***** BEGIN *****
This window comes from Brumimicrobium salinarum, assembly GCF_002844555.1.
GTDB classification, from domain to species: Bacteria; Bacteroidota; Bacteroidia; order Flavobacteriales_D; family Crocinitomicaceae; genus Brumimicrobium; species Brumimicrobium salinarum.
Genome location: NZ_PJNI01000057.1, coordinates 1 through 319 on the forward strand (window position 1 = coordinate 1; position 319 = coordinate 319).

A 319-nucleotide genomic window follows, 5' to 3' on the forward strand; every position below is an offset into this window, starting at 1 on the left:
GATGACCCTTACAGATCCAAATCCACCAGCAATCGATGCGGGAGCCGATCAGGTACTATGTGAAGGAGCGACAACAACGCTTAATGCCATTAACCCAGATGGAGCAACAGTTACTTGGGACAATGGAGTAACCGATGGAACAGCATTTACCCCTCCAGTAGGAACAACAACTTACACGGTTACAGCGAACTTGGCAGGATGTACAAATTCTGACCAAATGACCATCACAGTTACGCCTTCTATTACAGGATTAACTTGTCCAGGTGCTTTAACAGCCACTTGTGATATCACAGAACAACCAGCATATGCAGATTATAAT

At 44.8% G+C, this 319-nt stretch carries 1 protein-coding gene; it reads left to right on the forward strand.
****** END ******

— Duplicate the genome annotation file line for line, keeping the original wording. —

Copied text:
This window comes from Brumimicrobium salinarum, assembly GCF_002844555.1.
GTDB classification, from domain to species: Bacteria; Bacteroidota; Bacteroidia; order Flavobacteriales_D; family Crocinitomicaceae; genus Brumimicrobium; species Brumimicrobium salinarum.
Genome location: NZ_PJNI01000057.1, coordinates 1 through 319 on the forward strand (window position 1 = coordinate 1; position 319 = coordinate 319).

A 319-nucleotide genomic window follows, 5' to 3' on the forward strand; every position below is an offset into this window, starting at 1 on the left:
GATGACCCTTACAGATCCAAATCCACCAGCAATCGATGCGGGAGCCGATCAGGTACTATGTGAAGGAGCGACAACAACGCTTAATGCCATTAACCCAGATGGAGCAACAGTTACTTGGGACAATGGAGTAACCGATGGAACAGCATTTACCCCTCCAGTAGGAACAACAACTTACACGGTTACAGCGAACTTGGCAGGATGTACAAATTCTGACCAAATGACCATCACAGTTACGCCTTCTATTACAGGATTAACTTGTCCAGGTGCTTTAACAGCCACTTGTGATATCACAGAACAACCAGCATATGCAGATTATAAT

At 44.8% G+C, this 319-nt stretch carries 1 protein-coding gene; it reads left to right on the forward strand.